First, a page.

Maurice Quentin de La Tour (French, 1704–1788)
Pastel and gouache on paper, laid down on canvas
25 3/8 x 21 1/4 in. (64.5 x 54 cm)
Purchase, Walter and Leonore Annenberg and The Annenberg Foundation Gift, 2002 (2002.439)
A native of Saint-Quentin, in northern France, this gifted pastellist (for Maurice Quentin de La Tour was exclusively a pastellist) arrived in Paris in 1719 to apprentice with a now little known painter, Claude Dupouch (d. 1747). He was thus fortunate to see at an early age the work of the famous Venetian pastellist Rosalba Carriera (1675–1757), who made a much heralded visit to the French capital in 1720–21. La Tour settled permanently in Paris in 1727. Ten years later, he became a candidate member of the Acadèmie de Peinture et de Sculpture and began to show at the Salon. He was received as a full member in 1746. He sent to the Salon of 1748 pastel portraits of Louis XV (1710–1774), Queen Marie Leszczynska (1703–1768), and the Dauphin Louis (1729–1765), becoming for the balance of his long career one of the most highly placed, successful, and prolific portraitists in France. La Tour is famous not only for his highly finished and blended works, in which the strokes of the pastel crayons are not visible, but also for his lively and engaging prèparations, which present a first, spontaneous record of the expression of a sitter taken from life.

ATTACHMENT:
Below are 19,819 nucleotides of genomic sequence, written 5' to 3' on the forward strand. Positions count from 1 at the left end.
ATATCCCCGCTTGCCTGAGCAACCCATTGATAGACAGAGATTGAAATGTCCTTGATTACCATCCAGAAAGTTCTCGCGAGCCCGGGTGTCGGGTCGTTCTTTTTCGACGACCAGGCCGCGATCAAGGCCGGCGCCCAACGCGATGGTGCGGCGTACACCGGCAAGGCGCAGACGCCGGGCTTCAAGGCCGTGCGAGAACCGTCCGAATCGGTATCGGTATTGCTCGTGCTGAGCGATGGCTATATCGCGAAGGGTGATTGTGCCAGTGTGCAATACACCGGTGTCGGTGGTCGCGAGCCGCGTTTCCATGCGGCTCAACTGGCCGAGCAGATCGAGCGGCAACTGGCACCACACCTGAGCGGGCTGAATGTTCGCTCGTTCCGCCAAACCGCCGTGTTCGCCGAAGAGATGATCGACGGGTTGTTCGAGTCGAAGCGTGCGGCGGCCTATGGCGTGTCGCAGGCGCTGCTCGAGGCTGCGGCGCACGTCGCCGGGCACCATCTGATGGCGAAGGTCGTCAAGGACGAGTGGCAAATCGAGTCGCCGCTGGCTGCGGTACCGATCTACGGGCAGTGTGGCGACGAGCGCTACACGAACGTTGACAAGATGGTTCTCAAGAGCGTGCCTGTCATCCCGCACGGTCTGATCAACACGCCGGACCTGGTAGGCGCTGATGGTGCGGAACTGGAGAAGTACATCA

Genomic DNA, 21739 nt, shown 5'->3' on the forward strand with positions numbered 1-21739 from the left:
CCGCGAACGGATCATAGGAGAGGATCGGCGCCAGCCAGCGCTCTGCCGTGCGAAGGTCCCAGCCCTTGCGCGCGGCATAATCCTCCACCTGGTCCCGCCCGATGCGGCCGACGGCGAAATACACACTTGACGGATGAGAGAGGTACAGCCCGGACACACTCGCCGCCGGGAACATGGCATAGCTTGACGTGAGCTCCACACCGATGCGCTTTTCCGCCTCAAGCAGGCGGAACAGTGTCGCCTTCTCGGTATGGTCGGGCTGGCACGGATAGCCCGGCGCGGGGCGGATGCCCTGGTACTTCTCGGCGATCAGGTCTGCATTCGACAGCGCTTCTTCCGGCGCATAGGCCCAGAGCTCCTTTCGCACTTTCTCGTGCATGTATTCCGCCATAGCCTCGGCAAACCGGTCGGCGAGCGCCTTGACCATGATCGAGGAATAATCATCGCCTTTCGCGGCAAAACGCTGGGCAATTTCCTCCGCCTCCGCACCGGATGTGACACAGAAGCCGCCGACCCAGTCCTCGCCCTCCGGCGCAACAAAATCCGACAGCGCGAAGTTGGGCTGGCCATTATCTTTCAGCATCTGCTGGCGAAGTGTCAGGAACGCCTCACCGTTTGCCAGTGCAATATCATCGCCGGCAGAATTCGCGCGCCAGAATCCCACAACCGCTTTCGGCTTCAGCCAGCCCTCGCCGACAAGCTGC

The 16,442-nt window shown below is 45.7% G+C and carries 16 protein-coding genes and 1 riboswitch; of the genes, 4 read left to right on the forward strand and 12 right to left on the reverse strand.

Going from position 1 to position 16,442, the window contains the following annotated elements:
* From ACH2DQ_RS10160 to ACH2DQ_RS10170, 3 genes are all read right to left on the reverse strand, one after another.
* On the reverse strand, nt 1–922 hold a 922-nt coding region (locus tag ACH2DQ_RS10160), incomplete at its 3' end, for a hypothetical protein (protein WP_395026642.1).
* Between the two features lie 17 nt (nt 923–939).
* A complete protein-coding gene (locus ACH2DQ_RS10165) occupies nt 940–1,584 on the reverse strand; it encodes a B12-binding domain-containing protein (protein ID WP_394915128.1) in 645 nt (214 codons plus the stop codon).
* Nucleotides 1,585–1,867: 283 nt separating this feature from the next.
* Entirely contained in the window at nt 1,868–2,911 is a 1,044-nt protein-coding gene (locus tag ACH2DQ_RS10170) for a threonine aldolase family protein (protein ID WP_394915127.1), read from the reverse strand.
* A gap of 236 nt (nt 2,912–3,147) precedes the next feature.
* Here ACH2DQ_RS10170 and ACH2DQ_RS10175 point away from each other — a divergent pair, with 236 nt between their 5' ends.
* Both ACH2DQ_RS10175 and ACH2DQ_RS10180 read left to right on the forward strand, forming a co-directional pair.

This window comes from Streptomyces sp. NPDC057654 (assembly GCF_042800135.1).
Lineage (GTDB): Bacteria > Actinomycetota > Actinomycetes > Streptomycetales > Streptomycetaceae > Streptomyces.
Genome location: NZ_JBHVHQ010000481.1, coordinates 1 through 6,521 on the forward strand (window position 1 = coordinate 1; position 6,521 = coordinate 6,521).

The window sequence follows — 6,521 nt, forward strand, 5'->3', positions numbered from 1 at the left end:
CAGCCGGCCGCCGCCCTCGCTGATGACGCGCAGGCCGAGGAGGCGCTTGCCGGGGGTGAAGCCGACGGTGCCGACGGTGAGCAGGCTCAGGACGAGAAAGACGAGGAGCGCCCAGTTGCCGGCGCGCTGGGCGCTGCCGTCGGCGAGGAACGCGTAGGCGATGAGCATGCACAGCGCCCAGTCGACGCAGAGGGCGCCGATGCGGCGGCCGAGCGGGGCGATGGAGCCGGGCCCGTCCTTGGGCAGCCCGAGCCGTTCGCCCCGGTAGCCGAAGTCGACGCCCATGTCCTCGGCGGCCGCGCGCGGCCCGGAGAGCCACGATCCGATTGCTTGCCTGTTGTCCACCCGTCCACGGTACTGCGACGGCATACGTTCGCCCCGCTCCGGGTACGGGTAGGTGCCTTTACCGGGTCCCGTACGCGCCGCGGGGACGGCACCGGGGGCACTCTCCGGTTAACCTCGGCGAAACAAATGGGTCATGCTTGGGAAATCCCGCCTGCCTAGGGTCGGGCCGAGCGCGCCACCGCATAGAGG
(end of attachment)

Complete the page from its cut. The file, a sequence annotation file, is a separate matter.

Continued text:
Born in 1697, Jean-Charles Garnier d'Isle was admitted to membership in the Acadèmie Royale d'Architecture in 1728. He must have owed his advancement in part to his wife, the daughter of the architect Claude Desgotz (1655–1732), who was in turn related to, and trained under, the celebrated French building and garden designer Andrè Le Nôtre (1613–1700). Garnier's rise coincided with the ascendency of Madame de Pompadour (1721–1764) as Louis XV's mistress and his name is associated with the design of formal gardens at properties remodeled or constructed for her use. These include Crècy, which was bought by the king in 1746; Bellevue, where several years later she built a château; and the Hermitage at Fontainebleau. In 1747, Garnier was appointed director of the Gobelins tapestry manufactory; in 1748, he became an associate member of the Acadèmie Royale de Peinture et de Sculpture and assumed the powerful post of controller of the Luxembourg and Tuileries palaces. He commissioned from La Tour a portrait that was exhibited at the Salon of 1751.
It may have been this one, but we shall never be sure, as there are three undated pastels by La Tour representing Garnier. Another of the same size shows him seated in a damask-upholstered chair and wearing a gray moirè silk coat (Fogg Art Museum, Cambridge, Mass.), and there is also a smaller head-and-shoulders study in that costume (Musèe Antoine-Lècuyer, Saint-Quentin). Perhaps Garnier's double chin and ample girth are deemphasized in the present pastel; on the other hand, he may have been older when it was painted than in the other two portraits. The artist's impeccable handling of details of costume pales by comparison with the sitter's fleeting and perhaps self-satisfied smile.